For the month of March, Common Room is hosting an event: International Women’s Month! March 8th marks International Women’s Day, and the ladies over at ComRom decided to take the whole month to celebrate women! Take a gander at the awesome themes they have lined up for the month, and write up a post to join in if you wish! As for me, I’m being a bit of a rebel gal, and going off theme for a personal post about myself and feminism.
Feminism isn’t something I’ve really ever talked about at length on the blog. And I think it’s because for a long time, I didn’t really know how I identified as a feminist. In fact, for a long time I was pretty sure that I wasn’t a feminist.
I’m aware that sounds a bit odd. But from a decently young age, I’ve had an idea of what I wanted to do in life. I wanted to be a mom. Even as a teenager I knew without doubt that I wanted children. It was the only thing I was sure of. I didn’t have outside influences for this. I come from a family of working women (my grandmother was a door-to-door lightbulb saleswoman in the 1950s while taking care of two kids while my grandfather was away in the military!) and I grew up with a focus on education and creativity thanks to my parents. Both my parents did a damn good job of making sure that I know I’m a smart gal capable of achieving anything I put my mind to.
But even through high school, and college, the only ‘career’ I really and truly wanted was to be a stay at home mom.I had other jobs in mind, but nothing that sprung the word passion to mind. Other than the idea of someday being a parent. I wanted to raise my children, I wanted to take care of the house, I wanted to cook yummy food, I wanted to bake cookies. And according to the (limited) information I had at the time, this made me a ‘bad feminist’.
My idea of feminists when I was younger can be summed up as a really bad stereotype: man-hating women who don’t shave and swear a lot. I’m not kidding. It’s embarrassing. But that’s what I had to go on. And it’s because that is often how the media portrays feminists. They show the extreme but present it as the norm. I assumed that because I didn’t hate men, didn’t harbor an innate desire to ‘rise above’ men (Equal? Yes. Dominate? No.) and because my life goal was to be a mom, I couldn’t possibly be a feminist.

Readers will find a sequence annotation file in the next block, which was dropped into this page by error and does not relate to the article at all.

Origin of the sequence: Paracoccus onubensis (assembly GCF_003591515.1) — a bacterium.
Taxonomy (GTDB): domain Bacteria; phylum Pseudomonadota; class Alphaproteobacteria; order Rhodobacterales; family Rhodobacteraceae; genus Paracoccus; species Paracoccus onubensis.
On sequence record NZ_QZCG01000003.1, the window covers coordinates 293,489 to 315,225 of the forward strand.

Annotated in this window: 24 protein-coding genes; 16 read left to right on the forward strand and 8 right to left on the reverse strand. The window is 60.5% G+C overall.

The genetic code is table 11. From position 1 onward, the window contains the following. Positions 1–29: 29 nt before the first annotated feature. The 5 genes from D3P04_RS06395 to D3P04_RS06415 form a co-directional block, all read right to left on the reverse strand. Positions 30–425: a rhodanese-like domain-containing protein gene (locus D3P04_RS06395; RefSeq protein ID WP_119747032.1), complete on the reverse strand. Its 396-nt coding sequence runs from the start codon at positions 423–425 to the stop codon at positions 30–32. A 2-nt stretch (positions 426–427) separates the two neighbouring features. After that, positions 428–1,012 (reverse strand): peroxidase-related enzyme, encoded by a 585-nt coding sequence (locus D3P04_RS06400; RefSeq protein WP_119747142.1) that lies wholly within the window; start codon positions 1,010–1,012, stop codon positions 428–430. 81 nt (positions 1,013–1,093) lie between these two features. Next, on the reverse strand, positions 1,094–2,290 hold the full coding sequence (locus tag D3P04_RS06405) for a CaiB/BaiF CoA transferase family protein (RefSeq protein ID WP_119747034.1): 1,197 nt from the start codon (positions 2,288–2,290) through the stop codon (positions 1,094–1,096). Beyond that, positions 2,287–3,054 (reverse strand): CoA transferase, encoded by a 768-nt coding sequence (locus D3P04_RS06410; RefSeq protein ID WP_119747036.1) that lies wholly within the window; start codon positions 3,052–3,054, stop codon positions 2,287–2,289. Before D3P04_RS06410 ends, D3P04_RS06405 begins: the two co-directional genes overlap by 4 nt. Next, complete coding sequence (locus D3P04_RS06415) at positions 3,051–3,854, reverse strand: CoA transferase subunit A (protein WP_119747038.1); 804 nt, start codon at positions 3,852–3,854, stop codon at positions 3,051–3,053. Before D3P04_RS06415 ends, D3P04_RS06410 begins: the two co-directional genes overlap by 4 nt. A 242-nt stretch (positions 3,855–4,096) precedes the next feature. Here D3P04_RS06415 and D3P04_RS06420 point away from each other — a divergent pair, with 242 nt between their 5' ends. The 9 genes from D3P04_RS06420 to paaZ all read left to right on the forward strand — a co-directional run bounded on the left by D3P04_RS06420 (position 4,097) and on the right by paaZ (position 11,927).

Today? A hugely different story. I know I’m a feminist. And one major event sparked that change. The birth of my daughter. I find a lovely sort of symmetry in the fact that having a child, one of the things that originally made me question my feminism, is what brought about the strongest change in identifying with myself as a feminist.
Having her made me realize that I never want her to grow up in a world where she may be overlooked or judged as less because she’s female. Or where she may not think she can do things because she’s a girl. I also don’t ever want her to question her choices solely because of her gender. Because to me, along with equality, that’s what feminism comes down to. Choice. Not feeling like I have to do anything because of my gender. Not feeling like I can’t do something because of my gender. It’s the freedom to choose what I want for my life, regardless of gender.
Back in 2014, I found this gem of an article, titled I Can Cook For My Husband & Still Be A Feminist. And I seriously wanted to cry when I read it. YES! THIS IS ME! I already identified as a feminist, but to find someone else who shared the exact views I did was so validating. It was like a weight off my shoulders, to find more people in the world who chose the same path I did and still call themselves feminists.
I know the extremes exist. I’ve personally been told that I can’t be a feminist because I’m a stay at home mom, and that I’m contributing to holding women back. But now, that no longer bothers me. Feminism comes in so many forms, whether you wear pink dresses and do your nails every day or wear nothing but black and never want children. I am a feminist. I chose the life of being a stay at home mom and raising my child, taking care of the house, and making a damn good chocolate chip cookie. That’s my feminism.